Harriet E. Jenkins was born in Vermont sometime in 1815, possibly to John and Mary Jenkins. She was a little girl of 12 in 1828 when she worked on a sampler using needle and thread. She sewed white thread on a beige linen background. She included, as samplers typically did at the time, the alphabet in various forms and fonts. Then she included a poem:
Jesus permit thy gracious name to stand,
As the first efforts of an infants hand,
And while her fingers o’er this canvass move,
Engage her tender heart to seek thy love.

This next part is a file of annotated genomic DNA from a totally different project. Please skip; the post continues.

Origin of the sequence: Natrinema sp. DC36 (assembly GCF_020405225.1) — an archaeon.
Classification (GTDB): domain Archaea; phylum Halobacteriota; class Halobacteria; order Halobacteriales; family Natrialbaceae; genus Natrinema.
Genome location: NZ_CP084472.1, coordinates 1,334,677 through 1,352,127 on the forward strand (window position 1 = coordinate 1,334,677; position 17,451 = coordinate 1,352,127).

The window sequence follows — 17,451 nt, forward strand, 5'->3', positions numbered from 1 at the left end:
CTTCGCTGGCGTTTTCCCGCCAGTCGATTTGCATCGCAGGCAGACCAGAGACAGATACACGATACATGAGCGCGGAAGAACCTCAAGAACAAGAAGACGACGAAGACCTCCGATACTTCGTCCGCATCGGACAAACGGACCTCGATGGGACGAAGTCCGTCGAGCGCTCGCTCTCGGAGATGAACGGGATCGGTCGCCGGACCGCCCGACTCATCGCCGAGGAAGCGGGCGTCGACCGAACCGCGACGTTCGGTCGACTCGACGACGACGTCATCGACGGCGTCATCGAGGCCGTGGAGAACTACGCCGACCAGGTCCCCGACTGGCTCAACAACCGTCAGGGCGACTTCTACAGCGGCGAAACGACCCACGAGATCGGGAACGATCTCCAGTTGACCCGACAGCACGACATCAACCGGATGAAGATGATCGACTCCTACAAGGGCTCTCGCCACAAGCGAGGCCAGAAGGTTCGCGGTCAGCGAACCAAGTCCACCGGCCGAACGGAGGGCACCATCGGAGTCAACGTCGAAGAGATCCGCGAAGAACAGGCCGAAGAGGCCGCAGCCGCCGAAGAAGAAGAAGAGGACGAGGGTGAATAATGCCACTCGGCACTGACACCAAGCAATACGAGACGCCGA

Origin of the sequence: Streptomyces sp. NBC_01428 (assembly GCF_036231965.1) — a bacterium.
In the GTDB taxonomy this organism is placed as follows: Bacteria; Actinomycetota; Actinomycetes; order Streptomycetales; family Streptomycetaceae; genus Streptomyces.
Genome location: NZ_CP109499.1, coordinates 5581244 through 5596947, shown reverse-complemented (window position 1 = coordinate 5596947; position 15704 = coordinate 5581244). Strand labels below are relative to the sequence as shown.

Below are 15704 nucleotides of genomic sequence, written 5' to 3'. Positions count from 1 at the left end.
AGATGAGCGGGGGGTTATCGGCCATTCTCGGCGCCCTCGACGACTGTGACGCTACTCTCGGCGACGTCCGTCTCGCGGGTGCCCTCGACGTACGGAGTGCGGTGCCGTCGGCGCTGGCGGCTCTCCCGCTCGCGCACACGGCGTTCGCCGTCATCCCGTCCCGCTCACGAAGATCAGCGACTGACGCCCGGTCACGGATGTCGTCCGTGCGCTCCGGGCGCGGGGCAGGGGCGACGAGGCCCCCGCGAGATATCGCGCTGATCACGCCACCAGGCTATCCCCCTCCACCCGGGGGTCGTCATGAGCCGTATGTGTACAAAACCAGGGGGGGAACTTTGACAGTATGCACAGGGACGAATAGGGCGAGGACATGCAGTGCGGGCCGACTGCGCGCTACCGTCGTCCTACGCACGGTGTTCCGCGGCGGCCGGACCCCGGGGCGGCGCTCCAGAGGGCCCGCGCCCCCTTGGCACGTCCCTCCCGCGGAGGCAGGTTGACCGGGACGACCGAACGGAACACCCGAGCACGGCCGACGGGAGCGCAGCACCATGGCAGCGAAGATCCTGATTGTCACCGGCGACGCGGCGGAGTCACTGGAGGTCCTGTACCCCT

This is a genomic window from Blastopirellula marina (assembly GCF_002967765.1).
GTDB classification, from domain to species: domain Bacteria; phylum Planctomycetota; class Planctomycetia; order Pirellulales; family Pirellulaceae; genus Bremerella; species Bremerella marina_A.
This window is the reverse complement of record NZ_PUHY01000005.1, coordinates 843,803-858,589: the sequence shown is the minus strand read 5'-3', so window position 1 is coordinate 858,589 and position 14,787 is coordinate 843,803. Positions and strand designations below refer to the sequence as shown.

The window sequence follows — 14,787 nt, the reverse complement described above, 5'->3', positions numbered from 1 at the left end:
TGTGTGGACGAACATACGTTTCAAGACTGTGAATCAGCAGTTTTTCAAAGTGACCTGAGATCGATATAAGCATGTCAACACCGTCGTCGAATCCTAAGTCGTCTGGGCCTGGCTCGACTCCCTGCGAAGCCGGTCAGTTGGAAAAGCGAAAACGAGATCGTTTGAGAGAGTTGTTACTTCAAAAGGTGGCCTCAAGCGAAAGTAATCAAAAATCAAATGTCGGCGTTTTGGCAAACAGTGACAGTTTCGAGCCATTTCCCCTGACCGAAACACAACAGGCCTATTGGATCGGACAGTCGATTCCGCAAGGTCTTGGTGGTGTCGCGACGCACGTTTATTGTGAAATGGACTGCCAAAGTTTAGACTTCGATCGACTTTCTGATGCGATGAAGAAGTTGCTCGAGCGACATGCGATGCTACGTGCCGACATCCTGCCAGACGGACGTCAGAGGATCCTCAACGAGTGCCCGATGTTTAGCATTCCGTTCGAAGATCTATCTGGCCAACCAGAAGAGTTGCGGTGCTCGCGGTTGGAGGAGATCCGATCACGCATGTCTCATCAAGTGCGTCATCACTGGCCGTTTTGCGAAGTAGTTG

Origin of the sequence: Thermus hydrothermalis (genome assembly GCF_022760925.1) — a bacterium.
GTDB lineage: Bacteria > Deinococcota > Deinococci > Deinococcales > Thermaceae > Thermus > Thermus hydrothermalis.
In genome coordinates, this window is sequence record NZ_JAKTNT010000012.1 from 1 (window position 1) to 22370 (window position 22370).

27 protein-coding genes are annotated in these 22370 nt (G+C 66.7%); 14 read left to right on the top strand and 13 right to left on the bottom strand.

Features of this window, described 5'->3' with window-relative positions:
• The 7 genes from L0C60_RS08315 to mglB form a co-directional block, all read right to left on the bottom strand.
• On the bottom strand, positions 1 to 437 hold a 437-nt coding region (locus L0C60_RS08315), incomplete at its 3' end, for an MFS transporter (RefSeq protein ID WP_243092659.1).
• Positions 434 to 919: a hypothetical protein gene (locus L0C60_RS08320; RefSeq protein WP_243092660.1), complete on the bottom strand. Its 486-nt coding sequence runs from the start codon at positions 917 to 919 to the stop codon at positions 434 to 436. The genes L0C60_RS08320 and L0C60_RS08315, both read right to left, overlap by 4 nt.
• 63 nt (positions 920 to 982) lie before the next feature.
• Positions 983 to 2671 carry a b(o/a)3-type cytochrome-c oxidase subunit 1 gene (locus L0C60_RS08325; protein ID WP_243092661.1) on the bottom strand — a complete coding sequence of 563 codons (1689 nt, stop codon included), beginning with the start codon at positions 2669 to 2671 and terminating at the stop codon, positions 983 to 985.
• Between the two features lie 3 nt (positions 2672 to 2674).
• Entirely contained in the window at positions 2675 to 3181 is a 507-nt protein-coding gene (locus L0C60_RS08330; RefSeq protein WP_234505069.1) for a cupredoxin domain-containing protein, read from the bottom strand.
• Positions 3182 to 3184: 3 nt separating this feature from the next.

Harriet’s family moved to Massachusetts at some point, so that she married Joseph Wiggin April 14, 1836, in Stoneham, MA.
In the 1850 census Joseph and Harriet lived in South Reading, MA; he was a shoemaker, and they had two daughters. He was 37, she was 35, which is in keeping with the sampler indicating that she was 12 in 1828. One daughter, Harriet, was aged 11; another daughter, Mary Frances, was 7 years old, born in 1843.
Little is known about the life of Harriet and her husband. Much is known about her daughter, Mary Frances, who lived a long life, dying in 1931.